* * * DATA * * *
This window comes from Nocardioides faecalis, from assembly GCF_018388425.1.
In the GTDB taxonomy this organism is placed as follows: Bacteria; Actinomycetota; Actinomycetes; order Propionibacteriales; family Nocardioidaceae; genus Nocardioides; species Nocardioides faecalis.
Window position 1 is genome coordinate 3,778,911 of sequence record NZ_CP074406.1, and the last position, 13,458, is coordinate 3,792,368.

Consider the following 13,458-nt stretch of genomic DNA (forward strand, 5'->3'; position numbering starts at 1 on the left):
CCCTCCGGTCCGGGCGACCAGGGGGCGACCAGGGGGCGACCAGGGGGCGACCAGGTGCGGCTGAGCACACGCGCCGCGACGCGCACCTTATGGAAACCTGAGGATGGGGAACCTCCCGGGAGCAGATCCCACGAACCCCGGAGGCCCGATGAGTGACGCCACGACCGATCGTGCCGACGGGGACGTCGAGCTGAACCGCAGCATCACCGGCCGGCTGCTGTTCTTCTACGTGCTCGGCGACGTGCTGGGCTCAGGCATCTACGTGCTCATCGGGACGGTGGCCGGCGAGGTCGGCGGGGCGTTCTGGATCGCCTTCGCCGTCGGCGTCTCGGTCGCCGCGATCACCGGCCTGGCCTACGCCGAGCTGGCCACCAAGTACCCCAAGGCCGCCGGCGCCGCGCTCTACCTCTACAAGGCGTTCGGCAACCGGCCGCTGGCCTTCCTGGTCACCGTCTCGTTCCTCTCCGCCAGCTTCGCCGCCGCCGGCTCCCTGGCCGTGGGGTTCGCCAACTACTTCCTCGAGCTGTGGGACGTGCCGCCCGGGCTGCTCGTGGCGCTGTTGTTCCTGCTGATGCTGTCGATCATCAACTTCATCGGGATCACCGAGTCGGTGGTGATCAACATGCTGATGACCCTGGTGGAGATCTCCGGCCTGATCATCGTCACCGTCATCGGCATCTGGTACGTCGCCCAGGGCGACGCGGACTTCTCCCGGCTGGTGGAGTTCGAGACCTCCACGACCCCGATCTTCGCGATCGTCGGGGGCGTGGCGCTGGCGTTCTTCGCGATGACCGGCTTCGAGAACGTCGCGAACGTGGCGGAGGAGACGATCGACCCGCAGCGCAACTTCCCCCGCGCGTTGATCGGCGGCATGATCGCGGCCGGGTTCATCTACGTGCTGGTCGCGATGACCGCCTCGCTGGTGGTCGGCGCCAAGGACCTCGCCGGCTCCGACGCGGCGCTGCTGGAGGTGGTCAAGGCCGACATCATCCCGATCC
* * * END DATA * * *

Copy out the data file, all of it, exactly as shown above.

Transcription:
This window comes from Nocardioides faecalis, from assembly GCF_018388425.1.
In the GTDB taxonomy this organism is placed as follows: Bacteria; Actinomycetota; Actinomycetes; order Propionibacteriales; family Nocardioidaceae; genus Nocardioides; species Nocardioides faecalis.
Window position 1 is genome coordinate 3,778,911 of sequence record NZ_CP074406.1, and the last position, 13,458, is coordinate 3,792,368.

Consider the following 13,458-nt stretch of genomic DNA (forward strand, 5'->3'; position numbering starts at 1 on the left):
CCCTCCGGTCCGGGCGACCAGGGGGCGACCAGGGGGCGACCAGGGGGCGACCAGGTGCGGCTGAGCACACGCGCCGCGACGCGCACCTTATGGAAACCTGAGGATGGGGAACCTCCCGGGAGCAGATCCCACGAACCCCGGAGGCCCGATGAGTGACGCCACGACCGATCGTGCCGACGGGGACGTCGAGCTGAACCGCAGCATCACCGGCCGGCTGCTGTTCTTCTACGTGCTCGGCGACGTGCTGGGCTCAGGCATCTACGTGCTCATCGGGACGGTGGCCGGCGAGGTCGGCGGGGCGTTCTGGATCGCCTTCGCCGTCGGCGTCTCGGTCGCCGCGATCACCGGCCTGGCCTACGCCGAGCTGGCCACCAAGTACCCCAAGGCCGCCGGCGCCGCGCTCTACCTCTACAAGGCGTTCGGCAACCGGCCGCTGGCCTTCCTGGTCACCGTCTCGTTCCTCTCCGCCAGCTTCGCCGCCGCCGGCTCCCTGGCCGTGGGGTTCGCCAACTACTTCCTCGAGCTGTGGGACGTGCCGCCCGGGCTGCTCGTGGCGCTGTTGTTCCTGCTGATGCTGTCGATCATCAACTTCATCGGGATCACCGAGTCGGTGGTGATCAACATGCTGATGACCCTGGTGGAGATCTCCGGCCTGATCATCGTCACCGTCATCGGCATCTGGTACGTCGCCCAGGGCGACGCGGACTTCTCCCGGCTGGTGGAGTTCGAGACCTCCACGACCCCGATCTTCGCGATCGTCGGGGGCGTGGCGCTGGCGTTCTTCGCGATGACCGGCTTCGAGAACGTCGCGAACGTGGCGGAGGAGACGATCGACCCGCAGCGCAACTTCCCCCGCGCGTTGATCGGCGGCATGATCGCGGCCGGGTTCATCTACGTGCTGGTCGCGATGACCGCCTCGCTGGTGGTCGGCGCCAAGGACCTCGCCGGCTCCGACGCGGCGCTGCTGGAGGTGGTCAAGGCCGACATCATCCCGATCC